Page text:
War of the Rebellion: Serial 107 Page 0297 Chapter LXIII. THE RICHMOND CAMPAIGN.

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Report of Major Nathan Church, Twenty-sixth Michigan Infantry, First Brigade, First Division, Second Army Corps, of operations March 25.

HEADQUARTERS TWENTY-SIXTH MICHIGAN VOLUNTEERS,

March 26, 1865.

CAPTAIN: In compliance with circular of this date I have the honor to make the following report of the part borne by this regiment in the operations of yesterday:

Marched from camp about 9 a. m. and formed line of battle in front of the Smith house; the One hundred and eighty-third Pennsylvania Volunteers on our right and the One hundred and fortieth Pennsylvania Volunteers on our left. This line was then moved forward about 520 yards and halted. ReMained here about an hour and then advanced about 200 yards and again halted. From this position was moved by the left flank for a short distance and established in line of battle along the picket-line from which the enemy had been driven earlier in the day. A few minutes later the enemy's bugle sounded the advance. The skirmishers in our frnot were soln driven in, closely followed by the enemy's. When within short range the line of battle opened on them and they soon retired. The regiment then advanced in connection with the One hundred and fortieth Pennsylvania Volunteers and captured eight prisoners. Returned and occupied our position in line of battle along the enemy's picket-line. The enemy soon made another attack, which was also repulsed. About midnight the troops were withdrawn and the regiment returned to old camp.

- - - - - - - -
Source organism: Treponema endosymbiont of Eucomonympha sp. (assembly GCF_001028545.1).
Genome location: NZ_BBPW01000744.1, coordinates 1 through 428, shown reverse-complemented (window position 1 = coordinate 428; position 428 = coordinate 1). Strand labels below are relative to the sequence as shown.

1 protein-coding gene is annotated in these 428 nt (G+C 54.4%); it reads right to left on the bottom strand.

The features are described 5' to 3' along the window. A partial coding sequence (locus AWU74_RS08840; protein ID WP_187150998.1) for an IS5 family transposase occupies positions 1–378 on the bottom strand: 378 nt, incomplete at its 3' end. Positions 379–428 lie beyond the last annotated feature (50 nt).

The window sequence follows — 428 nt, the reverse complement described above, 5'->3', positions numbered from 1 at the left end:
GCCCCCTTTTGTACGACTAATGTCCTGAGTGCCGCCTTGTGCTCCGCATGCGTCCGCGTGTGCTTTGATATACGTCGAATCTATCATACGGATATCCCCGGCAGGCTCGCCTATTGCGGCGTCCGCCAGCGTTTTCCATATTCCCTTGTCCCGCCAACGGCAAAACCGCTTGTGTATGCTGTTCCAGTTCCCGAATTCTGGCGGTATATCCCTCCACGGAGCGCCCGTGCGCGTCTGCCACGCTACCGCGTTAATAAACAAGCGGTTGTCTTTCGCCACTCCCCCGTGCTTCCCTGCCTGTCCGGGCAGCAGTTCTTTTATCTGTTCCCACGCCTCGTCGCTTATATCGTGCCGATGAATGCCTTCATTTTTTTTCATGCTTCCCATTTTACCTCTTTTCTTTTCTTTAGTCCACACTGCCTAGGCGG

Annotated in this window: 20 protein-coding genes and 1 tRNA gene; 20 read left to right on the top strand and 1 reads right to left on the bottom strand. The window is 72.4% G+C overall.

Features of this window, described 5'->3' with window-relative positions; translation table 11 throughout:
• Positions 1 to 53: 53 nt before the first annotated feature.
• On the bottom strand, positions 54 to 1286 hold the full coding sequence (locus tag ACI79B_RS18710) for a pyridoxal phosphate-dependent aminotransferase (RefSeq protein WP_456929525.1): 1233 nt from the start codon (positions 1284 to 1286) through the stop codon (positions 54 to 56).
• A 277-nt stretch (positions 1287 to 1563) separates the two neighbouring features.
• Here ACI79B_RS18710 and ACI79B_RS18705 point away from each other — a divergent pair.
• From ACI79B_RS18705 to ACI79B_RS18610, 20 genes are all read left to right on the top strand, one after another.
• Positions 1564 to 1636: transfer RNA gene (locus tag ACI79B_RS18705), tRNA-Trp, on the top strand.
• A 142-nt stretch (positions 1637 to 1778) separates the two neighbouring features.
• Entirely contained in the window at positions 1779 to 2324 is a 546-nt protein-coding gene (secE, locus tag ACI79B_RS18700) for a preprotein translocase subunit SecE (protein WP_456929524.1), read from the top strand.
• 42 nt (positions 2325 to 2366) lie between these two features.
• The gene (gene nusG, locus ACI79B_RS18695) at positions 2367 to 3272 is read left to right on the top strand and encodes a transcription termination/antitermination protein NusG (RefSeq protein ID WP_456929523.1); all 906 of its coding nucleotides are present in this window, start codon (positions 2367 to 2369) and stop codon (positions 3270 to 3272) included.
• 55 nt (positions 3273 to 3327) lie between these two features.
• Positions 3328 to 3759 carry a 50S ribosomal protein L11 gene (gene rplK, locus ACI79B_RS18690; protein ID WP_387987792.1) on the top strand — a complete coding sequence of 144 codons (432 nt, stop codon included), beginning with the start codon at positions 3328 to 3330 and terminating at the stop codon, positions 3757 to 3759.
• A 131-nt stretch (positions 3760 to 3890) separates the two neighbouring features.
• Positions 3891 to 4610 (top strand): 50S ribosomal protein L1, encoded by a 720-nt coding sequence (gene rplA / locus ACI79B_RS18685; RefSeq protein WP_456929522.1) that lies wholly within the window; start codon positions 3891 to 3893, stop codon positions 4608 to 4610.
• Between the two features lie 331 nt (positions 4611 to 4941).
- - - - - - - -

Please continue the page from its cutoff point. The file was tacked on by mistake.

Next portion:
Casualties.*

N. CHURCH,

Major, Commanding Regiment.

Captain WILLIAM McCALLISTER,

Acting Assistant Adjutant-General.

[46.]

Report of Lieutenant Colonel Welcome A. Crafts, Fifth New Hampshire Infantry, of operations March 25.

HDQRS. FIFTH NEW HAMPSHIRE BATTALION VOLS.,

March 26, 1865.

I have the honor to submit the following report of operations in which my regiment participated March 25, 1865:

Moving from the works at 10 a. m. by order of Colonel Scott, commanding brigade, most of the distance on the double-quick, formed line of battle and took position near the Watkins house, being in front of the picket-line occupied by the Third Division, and about 1,000 yards from the enemy's works, with orders to support the picket-line deployed in the captured pits of the enemy just in front. Being detached from the brigade, I acted under the orders of Brevet Brigadier-General Madill, corps officer of the day. At 2 p. m. I ordered Captain Griggs, commanding Ninth Company Sharpshooters, to deploy his company, and advance through the woods in front of the position occupied by the left of the First Brigade, and annoy the enemy's gunners if possible, or operate against their skirmish line, according to circumstances. Six of this company, armed with target rifles, did good service from an advanced position in front of the regiment upon the rebel gunners. About 5 p. m. changed position, forming on the left of the brigade, threw up a temporary breast-work, and at 12 o'clock was ordered into camp. Although not actively engaged, the regiment was frequently under fire of rebel

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*Nominal list (omitted) shows 1 officer and 2 men wounded.

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